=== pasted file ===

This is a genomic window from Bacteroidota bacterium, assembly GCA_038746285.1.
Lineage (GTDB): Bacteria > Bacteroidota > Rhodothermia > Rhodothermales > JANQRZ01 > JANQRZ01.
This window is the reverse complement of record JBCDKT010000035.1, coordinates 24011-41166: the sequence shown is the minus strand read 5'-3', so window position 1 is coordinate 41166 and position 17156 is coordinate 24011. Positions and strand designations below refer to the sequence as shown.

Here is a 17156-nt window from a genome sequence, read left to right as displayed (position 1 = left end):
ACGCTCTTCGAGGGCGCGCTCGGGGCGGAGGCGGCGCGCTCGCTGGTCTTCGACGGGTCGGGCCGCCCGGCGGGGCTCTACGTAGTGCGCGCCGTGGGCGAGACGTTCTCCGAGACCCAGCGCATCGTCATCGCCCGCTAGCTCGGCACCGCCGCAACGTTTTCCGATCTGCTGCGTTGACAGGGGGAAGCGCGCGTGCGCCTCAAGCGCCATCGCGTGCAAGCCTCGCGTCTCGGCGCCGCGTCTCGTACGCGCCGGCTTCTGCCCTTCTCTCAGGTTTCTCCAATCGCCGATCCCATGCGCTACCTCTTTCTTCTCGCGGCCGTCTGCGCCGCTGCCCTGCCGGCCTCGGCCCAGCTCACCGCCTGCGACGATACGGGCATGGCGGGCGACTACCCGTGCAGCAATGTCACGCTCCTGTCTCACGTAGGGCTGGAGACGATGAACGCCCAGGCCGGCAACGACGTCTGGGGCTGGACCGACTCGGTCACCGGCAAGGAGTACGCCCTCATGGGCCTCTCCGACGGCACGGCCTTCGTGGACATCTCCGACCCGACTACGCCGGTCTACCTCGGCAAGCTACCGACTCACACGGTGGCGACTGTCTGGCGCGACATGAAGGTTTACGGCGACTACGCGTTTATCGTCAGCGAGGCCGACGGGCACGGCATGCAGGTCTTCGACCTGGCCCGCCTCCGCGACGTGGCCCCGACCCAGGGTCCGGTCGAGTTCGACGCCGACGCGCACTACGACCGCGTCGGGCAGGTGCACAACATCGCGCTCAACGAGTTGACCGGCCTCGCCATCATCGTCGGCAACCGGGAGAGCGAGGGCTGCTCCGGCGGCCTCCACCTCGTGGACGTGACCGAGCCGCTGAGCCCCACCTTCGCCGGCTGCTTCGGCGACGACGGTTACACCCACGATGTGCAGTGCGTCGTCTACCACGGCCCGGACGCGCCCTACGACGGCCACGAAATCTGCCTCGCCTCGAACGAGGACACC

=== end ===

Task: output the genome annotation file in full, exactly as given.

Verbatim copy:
This is a genomic window from Bacteroidota bacterium, assembly GCA_038746285.1.
Lineage (GTDB): Bacteria > Bacteroidota > Rhodothermia > Rhodothermales > JANQRZ01 > JANQRZ01.
This window is the reverse complement of record JBCDKT010000035.1, coordinates 24011-41166: the sequence shown is the minus strand read 5'-3', so window position 1 is coordinate 41166 and position 17156 is coordinate 24011. Positions and strand designations below refer to the sequence as shown.

Here is a 17156-nt window from a genome sequence, read left to right as displayed (position 1 = left end):
ACGCTCTTCGAGGGCGCGCTCGGGGCGGAGGCGGCGCGCTCGCTGGTCTTCGACGGGTCGGGCCGCCCGGCGGGGCTCTACGTAGTGCGCGCCGTGGGCGAGACGTTCTCCGAGACCCAGCGCATCGTCATCGCCCGCTAGCTCGGCACCGCCGCAACGTTTTCCGATCTGCTGCGTTGACAGGGGGAAGCGCGCGTGCGCCTCAAGCGCCATCGCGTGCAAGCCTCGCGTCTCGGCGCCGCGTCTCGTACGCGCCGGCTTCTGCCCTTCTCTCAGGTTTCTCCAATCGCCGATCCCATGCGCTACCTCTTTCTTCTCGCGGCCGTCTGCGCCGCTGCCCTGCCGGCCTCGGCCCAGCTCACCGCCTGCGACGATACGGGCATGGCGGGCGACTACCCGTGCAGCAATGTCACGCTCCTGTCTCACGTAGGGCTGGAGACGATGAACGCCCAGGCCGGCAACGACGTCTGGGGCTGGACCGACTCGGTCACCGGCAAGGAGTACGCCCTCATGGGCCTCTCCGACGGCACGGCCTTCGTGGACATCTCCGACCCGACTACGCCGGTCTACCTCGGCAAGCTACCGACTCACACGGTGGCGACTGTCTGGCGCGACATGAAGGTTTACGGCGACTACGCGTTTATCGTCAGCGAGGCCGACGGGCACGGCATGCAGGTCTTCGACCTGGCCCGCCTCCGCGACGTGGCCCCGACCCAGGGTCCGGTCGAGTTCGACGCCGACGCGCACTACGACCGCGTCGGGCAGGTGCACAACATCGCGCTCAACGAGTTGACCGGCCTCGCCATCATCGTCGGCAACCGGGAGAGCGAGGGCTGCTCCGGCGGCCTCCACCTCGTGGACGTGACCGAGCCGCTGAGCCCCACCTTCGCCGGCTGCTTCGGCGACGACGGTTACACCCACGATGTGCAGTGCGTCGTCTACCACGGCCCGGACGCGCCCTACGACGGCCACGAAATCTGCCTCGCCTCGAACGAGGACACC